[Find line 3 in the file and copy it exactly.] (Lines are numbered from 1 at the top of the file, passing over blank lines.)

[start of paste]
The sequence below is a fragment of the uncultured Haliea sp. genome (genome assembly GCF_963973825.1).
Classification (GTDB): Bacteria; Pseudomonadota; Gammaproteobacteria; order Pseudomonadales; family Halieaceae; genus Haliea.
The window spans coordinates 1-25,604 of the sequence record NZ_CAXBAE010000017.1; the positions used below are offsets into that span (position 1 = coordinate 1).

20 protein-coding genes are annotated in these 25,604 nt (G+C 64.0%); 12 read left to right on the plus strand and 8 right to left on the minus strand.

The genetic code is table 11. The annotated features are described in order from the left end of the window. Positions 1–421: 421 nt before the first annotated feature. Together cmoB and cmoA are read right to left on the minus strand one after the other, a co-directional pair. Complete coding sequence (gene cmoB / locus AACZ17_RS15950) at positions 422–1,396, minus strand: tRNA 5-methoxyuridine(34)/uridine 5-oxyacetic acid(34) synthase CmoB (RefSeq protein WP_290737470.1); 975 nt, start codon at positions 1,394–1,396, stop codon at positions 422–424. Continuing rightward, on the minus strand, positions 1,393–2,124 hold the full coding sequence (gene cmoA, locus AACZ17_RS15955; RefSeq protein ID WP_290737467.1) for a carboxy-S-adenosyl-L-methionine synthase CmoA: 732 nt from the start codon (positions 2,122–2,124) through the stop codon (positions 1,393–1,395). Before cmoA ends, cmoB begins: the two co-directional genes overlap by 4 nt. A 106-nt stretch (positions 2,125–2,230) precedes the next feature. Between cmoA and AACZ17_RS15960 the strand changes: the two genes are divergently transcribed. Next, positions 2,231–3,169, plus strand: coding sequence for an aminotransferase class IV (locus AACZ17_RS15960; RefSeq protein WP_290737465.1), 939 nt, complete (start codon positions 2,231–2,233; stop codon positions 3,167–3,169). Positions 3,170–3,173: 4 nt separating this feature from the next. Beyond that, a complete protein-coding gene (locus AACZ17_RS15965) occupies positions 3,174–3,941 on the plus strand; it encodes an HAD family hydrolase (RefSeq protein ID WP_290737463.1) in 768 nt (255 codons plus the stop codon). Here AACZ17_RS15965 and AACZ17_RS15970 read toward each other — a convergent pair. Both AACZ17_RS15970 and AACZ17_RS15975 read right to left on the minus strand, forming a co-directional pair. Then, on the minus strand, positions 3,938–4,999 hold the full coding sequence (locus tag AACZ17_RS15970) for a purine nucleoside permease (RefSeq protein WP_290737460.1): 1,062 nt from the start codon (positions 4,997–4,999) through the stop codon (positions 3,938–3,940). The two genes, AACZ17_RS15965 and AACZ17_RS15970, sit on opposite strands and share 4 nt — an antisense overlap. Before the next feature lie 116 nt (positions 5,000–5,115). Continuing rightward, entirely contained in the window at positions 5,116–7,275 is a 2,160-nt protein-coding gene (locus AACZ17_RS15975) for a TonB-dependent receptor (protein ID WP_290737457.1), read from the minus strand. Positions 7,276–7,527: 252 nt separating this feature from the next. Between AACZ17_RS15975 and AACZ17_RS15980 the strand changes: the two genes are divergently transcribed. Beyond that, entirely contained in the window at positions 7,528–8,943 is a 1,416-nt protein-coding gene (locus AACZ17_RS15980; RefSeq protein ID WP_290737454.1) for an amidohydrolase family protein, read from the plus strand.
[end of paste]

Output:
The window spans coordinates 1-25,604 of the sequence record NZ_CAXBAE010000017.1; the positions used below are offsets into that span (position 1 = coordinate 1).